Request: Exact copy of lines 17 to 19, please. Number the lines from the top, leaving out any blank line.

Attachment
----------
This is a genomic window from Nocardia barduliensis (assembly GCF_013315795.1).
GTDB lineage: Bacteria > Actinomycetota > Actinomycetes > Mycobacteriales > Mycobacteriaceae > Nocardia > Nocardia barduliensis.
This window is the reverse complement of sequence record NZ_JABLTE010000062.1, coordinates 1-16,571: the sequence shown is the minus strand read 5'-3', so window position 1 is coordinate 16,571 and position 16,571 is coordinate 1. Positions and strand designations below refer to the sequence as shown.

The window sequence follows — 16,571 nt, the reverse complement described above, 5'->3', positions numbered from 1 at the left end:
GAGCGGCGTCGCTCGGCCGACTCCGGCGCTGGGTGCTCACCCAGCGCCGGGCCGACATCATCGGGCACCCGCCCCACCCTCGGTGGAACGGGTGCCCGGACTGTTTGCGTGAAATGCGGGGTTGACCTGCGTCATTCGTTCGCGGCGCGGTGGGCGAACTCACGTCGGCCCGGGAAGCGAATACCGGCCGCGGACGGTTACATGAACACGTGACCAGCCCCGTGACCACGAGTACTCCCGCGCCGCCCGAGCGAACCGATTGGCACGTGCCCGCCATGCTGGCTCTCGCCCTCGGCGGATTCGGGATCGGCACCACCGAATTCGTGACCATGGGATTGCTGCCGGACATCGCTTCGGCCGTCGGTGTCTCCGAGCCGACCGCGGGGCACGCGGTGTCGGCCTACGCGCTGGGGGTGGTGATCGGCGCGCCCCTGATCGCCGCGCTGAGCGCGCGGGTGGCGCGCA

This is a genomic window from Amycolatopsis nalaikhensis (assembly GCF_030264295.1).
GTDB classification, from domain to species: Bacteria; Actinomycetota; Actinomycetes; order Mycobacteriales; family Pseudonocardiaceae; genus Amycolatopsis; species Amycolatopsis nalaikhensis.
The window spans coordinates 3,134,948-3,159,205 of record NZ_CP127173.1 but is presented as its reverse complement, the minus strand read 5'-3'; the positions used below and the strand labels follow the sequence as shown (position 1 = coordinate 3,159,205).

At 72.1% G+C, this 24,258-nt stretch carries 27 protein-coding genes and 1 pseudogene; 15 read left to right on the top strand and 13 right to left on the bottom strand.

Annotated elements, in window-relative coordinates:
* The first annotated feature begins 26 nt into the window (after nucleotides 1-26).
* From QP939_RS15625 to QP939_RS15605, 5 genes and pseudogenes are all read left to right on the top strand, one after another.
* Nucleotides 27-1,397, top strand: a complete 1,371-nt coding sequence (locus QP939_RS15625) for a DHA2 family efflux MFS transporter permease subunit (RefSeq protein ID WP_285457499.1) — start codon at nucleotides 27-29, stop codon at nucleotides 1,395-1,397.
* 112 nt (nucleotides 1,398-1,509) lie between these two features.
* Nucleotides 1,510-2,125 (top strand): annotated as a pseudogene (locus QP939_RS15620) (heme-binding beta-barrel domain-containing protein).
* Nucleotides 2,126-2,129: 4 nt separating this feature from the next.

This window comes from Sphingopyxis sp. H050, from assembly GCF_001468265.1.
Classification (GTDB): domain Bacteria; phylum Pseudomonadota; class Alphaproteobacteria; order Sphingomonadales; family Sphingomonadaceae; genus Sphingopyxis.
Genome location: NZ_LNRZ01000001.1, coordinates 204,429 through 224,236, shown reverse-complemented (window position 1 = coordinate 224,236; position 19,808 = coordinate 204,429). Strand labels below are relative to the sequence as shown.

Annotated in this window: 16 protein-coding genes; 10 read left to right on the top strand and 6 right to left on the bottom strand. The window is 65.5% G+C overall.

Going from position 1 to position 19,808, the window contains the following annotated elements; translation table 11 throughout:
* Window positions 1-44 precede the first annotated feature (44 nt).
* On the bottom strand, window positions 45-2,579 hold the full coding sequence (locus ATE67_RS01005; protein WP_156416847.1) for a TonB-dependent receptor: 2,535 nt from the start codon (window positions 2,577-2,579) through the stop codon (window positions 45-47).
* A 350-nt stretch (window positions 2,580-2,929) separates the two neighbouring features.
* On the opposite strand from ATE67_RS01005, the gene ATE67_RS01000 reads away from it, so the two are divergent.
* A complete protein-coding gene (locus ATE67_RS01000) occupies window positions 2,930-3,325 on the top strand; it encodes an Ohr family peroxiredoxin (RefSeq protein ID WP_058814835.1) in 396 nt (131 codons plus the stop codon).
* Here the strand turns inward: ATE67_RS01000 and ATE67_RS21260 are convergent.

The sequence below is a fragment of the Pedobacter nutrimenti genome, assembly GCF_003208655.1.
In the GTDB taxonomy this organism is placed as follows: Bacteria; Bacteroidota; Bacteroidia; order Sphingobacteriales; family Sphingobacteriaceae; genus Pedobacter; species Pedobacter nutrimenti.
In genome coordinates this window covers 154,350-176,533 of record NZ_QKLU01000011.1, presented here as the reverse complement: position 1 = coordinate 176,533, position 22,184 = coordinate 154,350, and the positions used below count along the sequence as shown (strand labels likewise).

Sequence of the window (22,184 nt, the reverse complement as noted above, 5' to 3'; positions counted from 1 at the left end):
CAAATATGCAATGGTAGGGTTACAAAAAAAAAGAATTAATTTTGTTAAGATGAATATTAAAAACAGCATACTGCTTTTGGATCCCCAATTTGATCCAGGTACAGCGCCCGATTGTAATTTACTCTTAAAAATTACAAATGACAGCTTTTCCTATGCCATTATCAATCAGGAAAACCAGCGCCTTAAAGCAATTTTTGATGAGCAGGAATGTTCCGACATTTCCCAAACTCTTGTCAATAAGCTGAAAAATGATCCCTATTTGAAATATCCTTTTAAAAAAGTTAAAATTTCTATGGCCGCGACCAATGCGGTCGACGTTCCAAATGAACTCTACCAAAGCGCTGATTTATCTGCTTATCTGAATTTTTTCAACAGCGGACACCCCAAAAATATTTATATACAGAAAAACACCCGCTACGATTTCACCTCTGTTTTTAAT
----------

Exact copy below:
This window comes from Sphingopyxis sp. H050, from assembly GCF_001468265.1.
Classification (GTDB): domain Bacteria; phylum Pseudomonadota; class Alphaproteobacteria; order Sphingomonadales; family Sphingomonadaceae; genus Sphingopyxis.
Genome location: NZ_LNRZ01000001.1, coordinates 204,429 through 224,236, shown reverse-complemented (window position 1 = coordinate 224,236; position 19,808 = coordinate 204,429). Strand labels below are relative to the sequence as shown.